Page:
A wide variety of people are talking about status reports, particularly Jim McGee. And people have already talked about Google's (and others) practice of collecting daily email updates and delivering those updates to everyone.
And then I find a couple entries on the quality of writing that, to me, ties very nicely to the topic. In one of my email discussion groups, there was a long discussion of what makes good leaders in on-line communities. Among many qualities, people generally agreed that the people who communicate well in that medium are those that can rise to the top. Or, those who cannot communicate in that medium, are unlikely to become leaders, even if they have other leadership qualities.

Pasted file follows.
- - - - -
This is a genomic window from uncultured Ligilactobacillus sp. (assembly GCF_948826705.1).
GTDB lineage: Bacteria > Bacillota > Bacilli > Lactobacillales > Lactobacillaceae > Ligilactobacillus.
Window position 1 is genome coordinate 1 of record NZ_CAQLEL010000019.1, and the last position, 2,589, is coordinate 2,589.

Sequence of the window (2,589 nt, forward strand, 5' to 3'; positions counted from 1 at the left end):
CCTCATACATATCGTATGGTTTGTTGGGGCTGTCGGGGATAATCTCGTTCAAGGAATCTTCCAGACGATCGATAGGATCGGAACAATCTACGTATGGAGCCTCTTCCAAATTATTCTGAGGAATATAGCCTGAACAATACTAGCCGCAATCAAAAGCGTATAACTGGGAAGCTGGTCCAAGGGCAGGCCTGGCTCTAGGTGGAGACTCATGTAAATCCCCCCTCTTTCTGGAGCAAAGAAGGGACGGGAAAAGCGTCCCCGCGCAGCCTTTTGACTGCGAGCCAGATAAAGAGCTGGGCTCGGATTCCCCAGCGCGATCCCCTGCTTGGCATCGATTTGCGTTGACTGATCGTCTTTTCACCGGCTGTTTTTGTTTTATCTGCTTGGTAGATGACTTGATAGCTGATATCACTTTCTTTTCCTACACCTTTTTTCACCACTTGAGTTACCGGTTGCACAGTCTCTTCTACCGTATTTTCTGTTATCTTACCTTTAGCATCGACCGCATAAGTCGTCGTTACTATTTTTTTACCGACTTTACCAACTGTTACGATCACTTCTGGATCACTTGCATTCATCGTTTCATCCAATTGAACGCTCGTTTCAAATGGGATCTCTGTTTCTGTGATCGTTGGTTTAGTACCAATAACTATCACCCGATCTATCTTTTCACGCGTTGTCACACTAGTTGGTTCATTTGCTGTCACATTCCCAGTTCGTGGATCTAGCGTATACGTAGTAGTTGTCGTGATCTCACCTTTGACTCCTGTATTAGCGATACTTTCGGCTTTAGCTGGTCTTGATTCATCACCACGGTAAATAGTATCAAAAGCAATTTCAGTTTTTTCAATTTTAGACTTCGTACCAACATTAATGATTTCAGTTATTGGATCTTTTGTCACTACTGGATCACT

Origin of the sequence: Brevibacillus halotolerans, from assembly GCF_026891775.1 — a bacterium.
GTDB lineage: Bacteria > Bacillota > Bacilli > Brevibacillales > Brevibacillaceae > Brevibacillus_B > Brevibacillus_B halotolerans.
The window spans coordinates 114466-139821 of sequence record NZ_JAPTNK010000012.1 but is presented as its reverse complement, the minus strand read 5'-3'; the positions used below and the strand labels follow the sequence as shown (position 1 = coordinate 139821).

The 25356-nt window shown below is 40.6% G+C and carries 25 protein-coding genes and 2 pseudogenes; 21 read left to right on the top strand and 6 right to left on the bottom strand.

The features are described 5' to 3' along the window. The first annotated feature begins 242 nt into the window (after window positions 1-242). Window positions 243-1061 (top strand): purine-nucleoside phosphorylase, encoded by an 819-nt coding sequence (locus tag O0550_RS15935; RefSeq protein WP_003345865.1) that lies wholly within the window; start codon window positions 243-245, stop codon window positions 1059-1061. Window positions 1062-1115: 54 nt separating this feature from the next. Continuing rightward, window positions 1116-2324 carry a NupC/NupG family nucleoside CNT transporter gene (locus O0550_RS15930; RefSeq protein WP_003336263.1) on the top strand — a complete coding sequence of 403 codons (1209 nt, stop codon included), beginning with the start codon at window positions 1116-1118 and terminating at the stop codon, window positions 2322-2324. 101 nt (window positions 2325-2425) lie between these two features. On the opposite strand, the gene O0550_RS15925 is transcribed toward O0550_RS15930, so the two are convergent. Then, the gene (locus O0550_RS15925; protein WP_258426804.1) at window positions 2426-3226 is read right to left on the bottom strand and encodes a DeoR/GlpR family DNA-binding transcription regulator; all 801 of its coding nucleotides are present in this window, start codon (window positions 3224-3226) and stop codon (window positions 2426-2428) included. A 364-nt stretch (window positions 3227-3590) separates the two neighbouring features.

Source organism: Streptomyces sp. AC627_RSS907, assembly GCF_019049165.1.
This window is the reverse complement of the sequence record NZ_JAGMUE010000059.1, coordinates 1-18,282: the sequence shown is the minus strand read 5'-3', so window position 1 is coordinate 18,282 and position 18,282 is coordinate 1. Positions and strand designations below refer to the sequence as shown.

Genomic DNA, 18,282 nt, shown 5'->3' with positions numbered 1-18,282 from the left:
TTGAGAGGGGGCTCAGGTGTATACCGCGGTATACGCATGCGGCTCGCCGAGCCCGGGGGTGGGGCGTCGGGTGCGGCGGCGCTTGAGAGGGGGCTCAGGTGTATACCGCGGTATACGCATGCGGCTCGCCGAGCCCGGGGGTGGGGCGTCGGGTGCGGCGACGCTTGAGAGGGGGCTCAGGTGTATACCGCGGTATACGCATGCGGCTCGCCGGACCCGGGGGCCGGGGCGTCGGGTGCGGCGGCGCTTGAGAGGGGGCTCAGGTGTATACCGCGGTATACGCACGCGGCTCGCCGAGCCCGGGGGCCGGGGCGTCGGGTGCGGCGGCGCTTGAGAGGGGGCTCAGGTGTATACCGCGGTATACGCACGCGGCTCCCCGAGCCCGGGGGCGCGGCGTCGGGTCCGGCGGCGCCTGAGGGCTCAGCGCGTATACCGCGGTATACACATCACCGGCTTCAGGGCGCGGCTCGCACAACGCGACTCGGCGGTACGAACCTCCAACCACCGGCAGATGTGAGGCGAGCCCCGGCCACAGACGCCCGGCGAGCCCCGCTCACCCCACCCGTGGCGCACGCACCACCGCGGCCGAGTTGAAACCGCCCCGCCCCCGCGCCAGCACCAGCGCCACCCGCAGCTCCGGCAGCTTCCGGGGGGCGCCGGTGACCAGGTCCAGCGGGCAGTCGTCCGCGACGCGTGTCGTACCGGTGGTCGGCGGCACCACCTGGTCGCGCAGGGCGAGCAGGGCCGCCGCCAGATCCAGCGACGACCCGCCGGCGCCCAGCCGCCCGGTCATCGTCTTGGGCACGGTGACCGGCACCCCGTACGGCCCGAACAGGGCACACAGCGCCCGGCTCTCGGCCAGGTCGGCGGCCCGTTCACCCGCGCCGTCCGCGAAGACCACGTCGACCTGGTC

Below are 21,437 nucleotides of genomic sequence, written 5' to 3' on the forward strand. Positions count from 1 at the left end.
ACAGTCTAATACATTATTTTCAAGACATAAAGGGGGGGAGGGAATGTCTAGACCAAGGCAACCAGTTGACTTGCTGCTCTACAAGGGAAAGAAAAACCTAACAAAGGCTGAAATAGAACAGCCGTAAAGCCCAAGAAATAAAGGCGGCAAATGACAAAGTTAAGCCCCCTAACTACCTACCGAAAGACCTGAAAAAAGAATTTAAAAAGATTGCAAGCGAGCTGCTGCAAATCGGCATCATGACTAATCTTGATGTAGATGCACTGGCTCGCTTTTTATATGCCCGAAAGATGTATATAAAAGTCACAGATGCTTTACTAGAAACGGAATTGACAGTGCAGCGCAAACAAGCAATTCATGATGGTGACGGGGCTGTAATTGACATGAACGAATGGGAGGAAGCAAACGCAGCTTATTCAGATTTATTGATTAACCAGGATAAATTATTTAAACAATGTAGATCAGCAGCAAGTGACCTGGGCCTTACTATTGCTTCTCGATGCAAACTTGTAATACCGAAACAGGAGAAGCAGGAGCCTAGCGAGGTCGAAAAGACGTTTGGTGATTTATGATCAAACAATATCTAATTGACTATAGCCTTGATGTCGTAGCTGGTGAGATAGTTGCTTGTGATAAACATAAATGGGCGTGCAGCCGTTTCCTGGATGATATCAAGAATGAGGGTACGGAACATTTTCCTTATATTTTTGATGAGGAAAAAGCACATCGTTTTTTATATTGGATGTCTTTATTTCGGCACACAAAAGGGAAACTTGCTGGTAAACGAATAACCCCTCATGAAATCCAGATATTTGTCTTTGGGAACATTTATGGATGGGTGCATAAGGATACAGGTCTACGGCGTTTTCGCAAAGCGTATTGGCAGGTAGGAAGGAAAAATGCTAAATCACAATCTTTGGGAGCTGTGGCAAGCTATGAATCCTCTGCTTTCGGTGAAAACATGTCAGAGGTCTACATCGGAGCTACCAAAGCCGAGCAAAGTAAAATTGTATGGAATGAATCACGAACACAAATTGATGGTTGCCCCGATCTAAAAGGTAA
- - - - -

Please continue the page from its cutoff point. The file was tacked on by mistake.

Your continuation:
Column Two found an article on The importance of documentation
Peter Seebach has written an article on the importance of documentation. To quote:
As documentation decreases in quality, users stop turning to it. As users stop turning to it, companies stop trying to maintain it -- why bother, if the users won't read it? This line of reasoning is dooming the future of documentation to failure. Documentation is important and needs to be taken seriously.